“To determine your optimal weight, you will need to calculate your BMI, which is an estimate of body fat based on both height and weight. It is calculated by dividing weight (in kilograms) by height squared (in meters). A BMI of 18.5 to 24.9 is considered an optimal weight, while anything outside this range is deemed unhealthy. Adults aged 20 and older are advised to aim for a BMI of 22 to 23,” he says.
Achieving optimal weight requires maintaining a healthy diet and regular physical activity. Eating foods that are high in fibre and low in saturated fats such as whole grains, fruits, vegetables, and lean proteins, will help promote good health. Incorporating physical activities such as jogging, swimming, and cycling into a regular routine can help maintain an optimal weight and stay active.
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Baguma warns that, “Maintaining an optimal weight is also important in order to avoid the health risks associated with being overweight. Obesity increases the risk of several chronic diseases, including heart disease, stroke, and cancer. Additionally, being overweight can cause joint and bone problems due to wear and tear on the body.”
Overall, optimal weight is important to maintaining good health and reducing the risk of chronic diseases. Calculating your BMI is a good way to determine your optimal weight and make sure that you are staying within the healthy range. Additionally, healthy eating and regular physical activity is essential for maintaining your optimal weight.
“It is important to remember that healthy weight does not necessarily mean a person has to be “skinny” or have a perfect body; there are many different types of body shapes and sizes, so the focus should be on achieving a weight that minimizes your risk for chronic health problems,” Baguma advises.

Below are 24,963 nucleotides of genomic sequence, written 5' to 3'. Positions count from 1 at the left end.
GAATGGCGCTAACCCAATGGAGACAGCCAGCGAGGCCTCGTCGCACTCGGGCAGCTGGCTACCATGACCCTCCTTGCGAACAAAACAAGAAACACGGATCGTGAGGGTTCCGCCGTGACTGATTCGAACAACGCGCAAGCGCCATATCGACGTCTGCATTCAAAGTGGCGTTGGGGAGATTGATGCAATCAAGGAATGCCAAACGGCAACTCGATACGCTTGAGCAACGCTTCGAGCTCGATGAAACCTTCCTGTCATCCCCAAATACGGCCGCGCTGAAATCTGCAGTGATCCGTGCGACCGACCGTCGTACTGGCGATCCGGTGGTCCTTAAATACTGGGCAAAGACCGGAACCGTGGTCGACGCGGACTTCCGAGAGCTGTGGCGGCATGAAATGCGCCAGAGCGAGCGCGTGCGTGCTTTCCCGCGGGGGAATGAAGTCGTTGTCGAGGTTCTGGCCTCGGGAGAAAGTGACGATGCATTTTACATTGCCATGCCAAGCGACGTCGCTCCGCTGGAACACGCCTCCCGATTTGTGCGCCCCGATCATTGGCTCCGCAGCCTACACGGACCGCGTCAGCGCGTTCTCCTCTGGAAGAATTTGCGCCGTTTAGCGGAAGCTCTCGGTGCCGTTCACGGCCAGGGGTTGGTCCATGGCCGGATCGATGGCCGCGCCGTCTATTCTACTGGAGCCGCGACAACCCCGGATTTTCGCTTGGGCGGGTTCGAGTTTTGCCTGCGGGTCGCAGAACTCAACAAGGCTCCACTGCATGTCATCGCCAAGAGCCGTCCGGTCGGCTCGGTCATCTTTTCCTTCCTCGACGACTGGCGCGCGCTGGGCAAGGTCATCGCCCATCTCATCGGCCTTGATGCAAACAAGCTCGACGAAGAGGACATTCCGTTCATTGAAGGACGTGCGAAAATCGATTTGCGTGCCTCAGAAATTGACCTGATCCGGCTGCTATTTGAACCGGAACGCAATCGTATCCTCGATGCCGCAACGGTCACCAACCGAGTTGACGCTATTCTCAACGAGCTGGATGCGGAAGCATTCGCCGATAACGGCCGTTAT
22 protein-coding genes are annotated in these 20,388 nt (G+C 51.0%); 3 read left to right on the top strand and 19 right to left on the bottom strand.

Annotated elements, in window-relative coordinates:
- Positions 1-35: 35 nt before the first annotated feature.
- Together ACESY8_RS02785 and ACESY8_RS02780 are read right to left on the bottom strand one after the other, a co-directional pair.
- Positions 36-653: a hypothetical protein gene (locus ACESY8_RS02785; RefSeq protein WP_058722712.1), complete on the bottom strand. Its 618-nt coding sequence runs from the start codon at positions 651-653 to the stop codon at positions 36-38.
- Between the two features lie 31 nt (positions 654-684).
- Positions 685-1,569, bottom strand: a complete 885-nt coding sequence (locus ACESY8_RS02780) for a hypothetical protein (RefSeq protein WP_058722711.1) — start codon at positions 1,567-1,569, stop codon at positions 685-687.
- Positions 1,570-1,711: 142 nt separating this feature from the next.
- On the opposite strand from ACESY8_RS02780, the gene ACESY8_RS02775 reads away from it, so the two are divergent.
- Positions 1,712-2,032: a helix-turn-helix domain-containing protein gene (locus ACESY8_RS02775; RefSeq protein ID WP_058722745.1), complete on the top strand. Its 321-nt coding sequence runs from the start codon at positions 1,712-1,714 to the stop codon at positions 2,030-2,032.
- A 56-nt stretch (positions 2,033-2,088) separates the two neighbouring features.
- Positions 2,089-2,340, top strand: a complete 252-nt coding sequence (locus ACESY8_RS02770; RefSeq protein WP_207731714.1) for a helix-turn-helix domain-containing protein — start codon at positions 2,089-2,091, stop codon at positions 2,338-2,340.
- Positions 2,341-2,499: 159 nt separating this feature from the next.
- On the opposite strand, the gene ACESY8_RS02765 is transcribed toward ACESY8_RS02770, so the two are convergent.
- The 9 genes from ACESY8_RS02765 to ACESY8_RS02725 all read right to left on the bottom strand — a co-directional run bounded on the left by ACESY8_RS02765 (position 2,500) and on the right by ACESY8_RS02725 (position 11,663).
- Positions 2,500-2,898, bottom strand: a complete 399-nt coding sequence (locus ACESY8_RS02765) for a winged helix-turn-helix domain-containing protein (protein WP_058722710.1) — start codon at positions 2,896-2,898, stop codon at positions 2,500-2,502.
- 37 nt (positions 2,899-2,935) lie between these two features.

It is important that you talk to your dietitian or nutritionist if you have any questions or concerns about your optimal weight. On a proven to work weight loss programme, you can even lose up-to 25kg in 90 days, and half your body weight in a year. It is easier to succeed when you have professional guidance and support, which is specifically tailored for you. Special packages to promote weight loss including meals can be expertly planned and provided.
Obesity predisposes people to a kind of insulin resistance which stirs up health concerns such as hypertension, cardiovascular disease, congestive heart failure, kidney disease and non-alcoholic fatty liver disease.
Overweight and obesity contributes to soft tissue damage and osteoarthritis; a progressive wear- and-tear disease of the joints. The impact of this damage is especially felt in the hip and knee joints because every extra kilo exerts pressure on the knees and hip joints.
“Chronic obesity and unmanaged weight can also lead to type 2 diabetes, sleep apnea and breathing problems, anxiety, depression and some cancers (endometrial, breast and colon). These conditions cause premature death and substantial disability causing immobility,”Baguma says.
Childhood obesity: We can reverse the trend
It is important to note that the risk of health problems starts when someone is only very slightly overweight. The likelihood of these problems increase as one gains more weight. The complications cause long-term suffering for individuals and the entire family because of the costs involved in the treatment, the time wasted in caring for the sick person who may become less productive with time.
Generally, obesity is a consequence of unhealthy lifestyles. Preventing it depends on one’s ability to make positive healthy choices in their daily lives.
Baguma advises people to choose healthier foods such as whole grains, fruits and vegetables, healthy fats and protein sources and beverages.
“Limit the intake of unhealthy foods such as refined grains and artificial sugars, red meat, processed meat) and beverages (carbonated drinks,” he advises.
Dr Franklin Wasswa, a general physician, also recommends that you create a routine for physical activity with help from a physiotherapist.